What most Americans don't understand is that within Great Britain there are countless local accents and dialects and most of them don't sound much like the Queen. Take a "shuftie" at the photo above and you'll see what I mean. It's an example (taken from the Backtrack Hull Facebook page) of the dialect from Hull in East Yorkshire, where I grew up .
Basically the text says that the narrator caught two kids taking an unauthorized day off school. The narrator heard one of them yell "It's my turn" and saw them playing in the tenfoot (an alley behind the houses) riding two-to-a-bike. They were hot until it began to pour with rain and then they got cold. The narrator says he/she should have clipped them round their ears, but instead he/she told them off and one started to cry, begging that the narrator not tell his/her mother because she would beat him. The narrator says he/she is going to pay for some electricity and buy some bread cakes. He/she might also go to the Fish and Chip shop to buy a patty sandwich (not sure if that's a meat patty or a potato patty) with chip spice. Did you get all that? Not exactly the Queen's English is it?
Words like "nithered" (cold), and "lugs" (ears), and "chowed" are so resonant of my childhood that I'm immediately transported to my junior school playground where I hear someone telling a friend she got chowed at by a teacher for doing something wrong and someone else describing a game in the tenfoot after school. LIZZIE AND THE STOLEN BABY, my upcoming middle-grade novel, is set in Yorkshire. Settings come to me early in my novel-writing process, in fact settings seem to spark many of my story ideas. Working to give enough rich setting details to show American children that they're not in Kansas any more, and certainly not in 2014, captivated me as I wrote this novel. But what to do about the dialog?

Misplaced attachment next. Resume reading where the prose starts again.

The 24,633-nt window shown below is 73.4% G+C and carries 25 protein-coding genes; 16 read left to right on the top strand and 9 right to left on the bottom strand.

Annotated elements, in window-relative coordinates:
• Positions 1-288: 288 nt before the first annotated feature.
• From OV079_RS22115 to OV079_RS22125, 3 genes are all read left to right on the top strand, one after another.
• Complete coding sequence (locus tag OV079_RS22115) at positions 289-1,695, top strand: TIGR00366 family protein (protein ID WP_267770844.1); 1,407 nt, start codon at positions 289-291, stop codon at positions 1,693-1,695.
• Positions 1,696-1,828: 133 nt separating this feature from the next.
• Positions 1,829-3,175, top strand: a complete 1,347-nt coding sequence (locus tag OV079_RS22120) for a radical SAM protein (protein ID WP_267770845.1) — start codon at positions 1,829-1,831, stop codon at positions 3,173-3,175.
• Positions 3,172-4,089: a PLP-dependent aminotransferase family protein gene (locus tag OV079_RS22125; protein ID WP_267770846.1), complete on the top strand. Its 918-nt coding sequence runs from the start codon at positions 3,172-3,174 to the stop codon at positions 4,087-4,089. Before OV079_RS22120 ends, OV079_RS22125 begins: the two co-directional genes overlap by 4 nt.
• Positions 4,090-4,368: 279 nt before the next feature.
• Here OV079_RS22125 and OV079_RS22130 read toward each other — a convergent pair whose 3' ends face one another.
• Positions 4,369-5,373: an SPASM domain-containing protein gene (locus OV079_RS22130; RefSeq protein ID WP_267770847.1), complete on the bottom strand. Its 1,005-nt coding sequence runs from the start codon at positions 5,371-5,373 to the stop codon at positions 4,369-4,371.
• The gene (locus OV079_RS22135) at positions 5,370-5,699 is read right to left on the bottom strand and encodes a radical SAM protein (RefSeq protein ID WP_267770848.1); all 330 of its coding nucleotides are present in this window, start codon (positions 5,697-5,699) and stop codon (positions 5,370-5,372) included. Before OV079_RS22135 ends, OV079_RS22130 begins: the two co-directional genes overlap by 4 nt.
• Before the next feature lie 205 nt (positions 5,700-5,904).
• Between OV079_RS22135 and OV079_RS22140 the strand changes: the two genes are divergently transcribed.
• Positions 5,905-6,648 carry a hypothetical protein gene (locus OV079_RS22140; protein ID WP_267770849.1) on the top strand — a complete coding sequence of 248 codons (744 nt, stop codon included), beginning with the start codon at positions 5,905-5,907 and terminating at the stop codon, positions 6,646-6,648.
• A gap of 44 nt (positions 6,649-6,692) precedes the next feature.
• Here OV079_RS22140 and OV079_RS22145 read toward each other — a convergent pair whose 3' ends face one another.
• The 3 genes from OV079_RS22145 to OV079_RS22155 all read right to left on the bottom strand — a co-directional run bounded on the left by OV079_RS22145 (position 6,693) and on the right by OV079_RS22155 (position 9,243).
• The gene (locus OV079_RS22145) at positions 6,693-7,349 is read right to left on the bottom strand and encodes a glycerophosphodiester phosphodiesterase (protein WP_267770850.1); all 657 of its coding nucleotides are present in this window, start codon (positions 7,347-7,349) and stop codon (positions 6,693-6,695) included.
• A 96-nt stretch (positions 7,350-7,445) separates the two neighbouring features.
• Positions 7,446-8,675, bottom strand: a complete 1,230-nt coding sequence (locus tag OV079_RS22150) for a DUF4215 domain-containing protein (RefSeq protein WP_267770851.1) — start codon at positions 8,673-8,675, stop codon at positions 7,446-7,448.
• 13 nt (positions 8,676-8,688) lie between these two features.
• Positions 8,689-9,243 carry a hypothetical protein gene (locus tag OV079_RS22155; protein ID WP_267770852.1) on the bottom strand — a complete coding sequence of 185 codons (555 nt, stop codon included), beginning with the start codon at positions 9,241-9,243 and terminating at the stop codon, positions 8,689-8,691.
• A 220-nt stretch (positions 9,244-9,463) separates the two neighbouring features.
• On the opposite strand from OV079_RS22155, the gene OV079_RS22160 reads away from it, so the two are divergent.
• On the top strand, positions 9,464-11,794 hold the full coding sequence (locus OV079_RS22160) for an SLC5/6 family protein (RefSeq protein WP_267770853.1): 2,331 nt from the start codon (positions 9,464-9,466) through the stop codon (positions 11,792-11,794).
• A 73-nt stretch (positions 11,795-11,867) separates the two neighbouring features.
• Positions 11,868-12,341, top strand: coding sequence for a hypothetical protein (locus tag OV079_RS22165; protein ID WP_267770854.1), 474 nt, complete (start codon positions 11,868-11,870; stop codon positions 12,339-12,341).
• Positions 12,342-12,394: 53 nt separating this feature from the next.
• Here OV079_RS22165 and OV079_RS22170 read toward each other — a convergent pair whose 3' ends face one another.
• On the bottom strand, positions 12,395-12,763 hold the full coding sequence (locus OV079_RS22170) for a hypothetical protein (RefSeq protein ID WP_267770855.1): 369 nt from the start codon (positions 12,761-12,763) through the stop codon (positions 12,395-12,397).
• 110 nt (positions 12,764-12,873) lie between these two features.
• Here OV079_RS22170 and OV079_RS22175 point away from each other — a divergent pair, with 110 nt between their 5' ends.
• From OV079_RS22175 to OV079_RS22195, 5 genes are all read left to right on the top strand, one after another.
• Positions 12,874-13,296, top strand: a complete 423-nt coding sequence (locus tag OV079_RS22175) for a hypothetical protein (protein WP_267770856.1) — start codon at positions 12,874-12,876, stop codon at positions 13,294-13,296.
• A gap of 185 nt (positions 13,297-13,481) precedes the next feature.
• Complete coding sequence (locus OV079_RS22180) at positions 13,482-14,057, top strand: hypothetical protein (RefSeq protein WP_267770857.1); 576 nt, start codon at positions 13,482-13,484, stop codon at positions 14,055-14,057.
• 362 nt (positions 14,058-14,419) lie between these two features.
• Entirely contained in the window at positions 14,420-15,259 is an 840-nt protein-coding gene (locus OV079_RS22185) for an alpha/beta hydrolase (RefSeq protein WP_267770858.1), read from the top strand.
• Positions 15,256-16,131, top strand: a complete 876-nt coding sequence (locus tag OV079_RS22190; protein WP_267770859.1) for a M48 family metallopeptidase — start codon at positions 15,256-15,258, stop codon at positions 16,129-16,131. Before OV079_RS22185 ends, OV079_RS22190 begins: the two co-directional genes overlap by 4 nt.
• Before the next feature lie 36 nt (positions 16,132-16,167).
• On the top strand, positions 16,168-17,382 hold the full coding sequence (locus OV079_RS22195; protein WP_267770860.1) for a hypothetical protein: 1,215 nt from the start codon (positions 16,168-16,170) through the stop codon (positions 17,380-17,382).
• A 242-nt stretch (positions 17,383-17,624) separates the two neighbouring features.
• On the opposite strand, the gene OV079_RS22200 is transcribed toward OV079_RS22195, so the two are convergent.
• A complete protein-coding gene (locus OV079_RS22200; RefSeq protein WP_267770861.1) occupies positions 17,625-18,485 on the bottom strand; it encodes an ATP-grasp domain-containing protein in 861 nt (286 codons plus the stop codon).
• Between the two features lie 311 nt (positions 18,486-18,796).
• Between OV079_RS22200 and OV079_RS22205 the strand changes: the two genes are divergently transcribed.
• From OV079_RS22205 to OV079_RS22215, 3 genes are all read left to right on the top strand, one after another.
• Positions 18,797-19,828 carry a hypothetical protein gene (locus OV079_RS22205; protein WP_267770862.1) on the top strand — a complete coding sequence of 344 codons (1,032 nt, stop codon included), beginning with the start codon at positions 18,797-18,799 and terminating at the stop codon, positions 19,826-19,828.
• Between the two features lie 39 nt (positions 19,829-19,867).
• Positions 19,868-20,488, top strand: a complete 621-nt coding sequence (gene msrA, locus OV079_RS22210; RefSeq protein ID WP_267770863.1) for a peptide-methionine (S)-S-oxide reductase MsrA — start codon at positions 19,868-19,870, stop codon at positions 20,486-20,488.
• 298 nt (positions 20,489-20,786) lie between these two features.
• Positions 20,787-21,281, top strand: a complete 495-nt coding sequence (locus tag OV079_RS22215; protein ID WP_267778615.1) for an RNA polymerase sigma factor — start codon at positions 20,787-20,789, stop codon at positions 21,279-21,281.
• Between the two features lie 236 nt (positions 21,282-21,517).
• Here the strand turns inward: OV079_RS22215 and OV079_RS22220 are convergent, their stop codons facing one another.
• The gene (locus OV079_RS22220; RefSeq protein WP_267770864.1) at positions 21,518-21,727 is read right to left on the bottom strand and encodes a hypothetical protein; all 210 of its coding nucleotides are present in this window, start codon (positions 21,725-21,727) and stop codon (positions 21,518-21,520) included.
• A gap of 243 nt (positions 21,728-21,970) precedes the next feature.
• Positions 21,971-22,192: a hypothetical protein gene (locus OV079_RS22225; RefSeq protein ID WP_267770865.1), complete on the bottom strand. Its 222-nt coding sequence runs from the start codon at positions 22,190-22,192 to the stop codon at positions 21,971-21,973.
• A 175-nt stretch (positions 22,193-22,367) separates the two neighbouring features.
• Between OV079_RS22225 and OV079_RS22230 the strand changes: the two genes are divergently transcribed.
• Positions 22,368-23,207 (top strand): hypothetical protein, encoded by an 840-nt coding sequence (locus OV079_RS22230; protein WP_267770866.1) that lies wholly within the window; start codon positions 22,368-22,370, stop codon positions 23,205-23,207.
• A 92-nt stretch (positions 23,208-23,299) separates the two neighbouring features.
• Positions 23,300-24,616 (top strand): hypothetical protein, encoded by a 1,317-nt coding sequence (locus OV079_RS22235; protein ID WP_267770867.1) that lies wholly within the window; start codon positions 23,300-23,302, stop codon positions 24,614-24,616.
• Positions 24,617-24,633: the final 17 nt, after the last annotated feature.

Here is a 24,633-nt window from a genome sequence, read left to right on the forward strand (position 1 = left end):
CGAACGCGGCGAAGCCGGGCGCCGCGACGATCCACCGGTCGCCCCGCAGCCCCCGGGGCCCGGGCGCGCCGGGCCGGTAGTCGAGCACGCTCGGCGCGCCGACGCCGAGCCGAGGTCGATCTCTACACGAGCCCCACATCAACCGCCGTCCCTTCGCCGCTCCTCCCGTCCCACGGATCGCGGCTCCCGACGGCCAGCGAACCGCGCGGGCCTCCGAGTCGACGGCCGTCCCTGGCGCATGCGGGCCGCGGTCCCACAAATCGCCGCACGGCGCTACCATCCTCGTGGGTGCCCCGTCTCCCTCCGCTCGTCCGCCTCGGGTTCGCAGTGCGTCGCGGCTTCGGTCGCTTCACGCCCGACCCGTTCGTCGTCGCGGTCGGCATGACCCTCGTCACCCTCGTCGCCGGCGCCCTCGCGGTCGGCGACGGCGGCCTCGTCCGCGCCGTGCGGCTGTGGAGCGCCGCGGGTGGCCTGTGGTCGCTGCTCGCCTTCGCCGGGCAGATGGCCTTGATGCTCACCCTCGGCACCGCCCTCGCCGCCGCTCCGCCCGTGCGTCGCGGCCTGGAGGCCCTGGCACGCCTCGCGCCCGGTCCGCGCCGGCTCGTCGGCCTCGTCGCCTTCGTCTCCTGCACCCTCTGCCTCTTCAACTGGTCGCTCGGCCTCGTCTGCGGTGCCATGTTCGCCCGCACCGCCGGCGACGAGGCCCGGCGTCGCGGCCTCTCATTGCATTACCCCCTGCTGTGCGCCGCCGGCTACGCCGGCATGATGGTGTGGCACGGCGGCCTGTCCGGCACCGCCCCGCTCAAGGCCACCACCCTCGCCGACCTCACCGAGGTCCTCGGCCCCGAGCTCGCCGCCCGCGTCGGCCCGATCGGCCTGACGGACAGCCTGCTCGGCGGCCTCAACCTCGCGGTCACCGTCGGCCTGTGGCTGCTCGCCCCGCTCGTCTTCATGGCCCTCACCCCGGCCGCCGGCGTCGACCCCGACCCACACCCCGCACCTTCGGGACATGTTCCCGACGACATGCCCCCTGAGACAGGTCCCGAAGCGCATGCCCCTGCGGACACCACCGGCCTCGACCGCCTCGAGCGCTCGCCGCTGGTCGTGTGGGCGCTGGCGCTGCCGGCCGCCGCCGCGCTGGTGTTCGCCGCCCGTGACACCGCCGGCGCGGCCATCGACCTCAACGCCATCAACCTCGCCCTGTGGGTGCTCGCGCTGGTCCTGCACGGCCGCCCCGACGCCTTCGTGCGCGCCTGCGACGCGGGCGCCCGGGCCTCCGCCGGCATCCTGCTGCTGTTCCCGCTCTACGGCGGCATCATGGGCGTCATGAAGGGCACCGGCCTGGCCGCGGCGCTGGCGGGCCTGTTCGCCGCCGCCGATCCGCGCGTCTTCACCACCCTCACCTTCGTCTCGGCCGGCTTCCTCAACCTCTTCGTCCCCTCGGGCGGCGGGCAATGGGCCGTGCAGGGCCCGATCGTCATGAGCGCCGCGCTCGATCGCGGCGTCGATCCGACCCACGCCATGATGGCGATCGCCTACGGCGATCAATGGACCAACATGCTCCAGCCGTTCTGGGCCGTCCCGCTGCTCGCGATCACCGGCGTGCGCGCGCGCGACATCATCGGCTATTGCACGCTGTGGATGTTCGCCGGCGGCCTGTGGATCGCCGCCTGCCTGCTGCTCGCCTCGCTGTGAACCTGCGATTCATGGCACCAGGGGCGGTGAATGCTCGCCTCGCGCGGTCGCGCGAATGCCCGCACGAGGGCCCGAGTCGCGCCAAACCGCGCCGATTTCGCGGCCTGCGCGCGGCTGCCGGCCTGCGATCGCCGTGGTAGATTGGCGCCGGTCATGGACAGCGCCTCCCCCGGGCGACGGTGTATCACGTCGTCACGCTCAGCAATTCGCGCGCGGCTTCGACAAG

If you drive a couple of hours from Hull along the motorway to Sheffield, Leeds, or the Yorkshire Dales, you will hear completely different Yorkshire dialects. My novel is set in a fictional dale in the North York Moors (James Herriott country for those who love his books). I have characters who would have spoken with Hull accents, others with North Yorkshire accents, and others who would have used Romany words. In early drafts I incorporated a watered-down version of a standardized Yorkshire dialect, but a wise editor, Jill Davis at Katherine Tegen books, suggested I remove it. She felt that the dialog would pull the reader out of the story, causing the reader to stumble over unfamiliar words if the context around each word wasn't crystal clear. While I was sad to lose the wonderful Yorkshire words and phrases, I knew she was right. And besides, it wasn't really truly representative of the dialect spoken in the Dales because that would probably have been as incomprehensible as the sample above to most American readers (and probably most British ones too). In the end I mostly used standard Queen's English and a glossary to explain words such as "dale," "beck," and "conker."
Skilled writers get the setting details just right, transporting their readers into the story world without dumping paragraphs of information onto the page. I hope I've achieved that. 'Appen you'll buy my book for yer bonny bairns, take a gander and think it's a gradely read. If you do, I'll be right chuffed.
Oh - and here's a little more education for you taken from BBC North Yorkshire.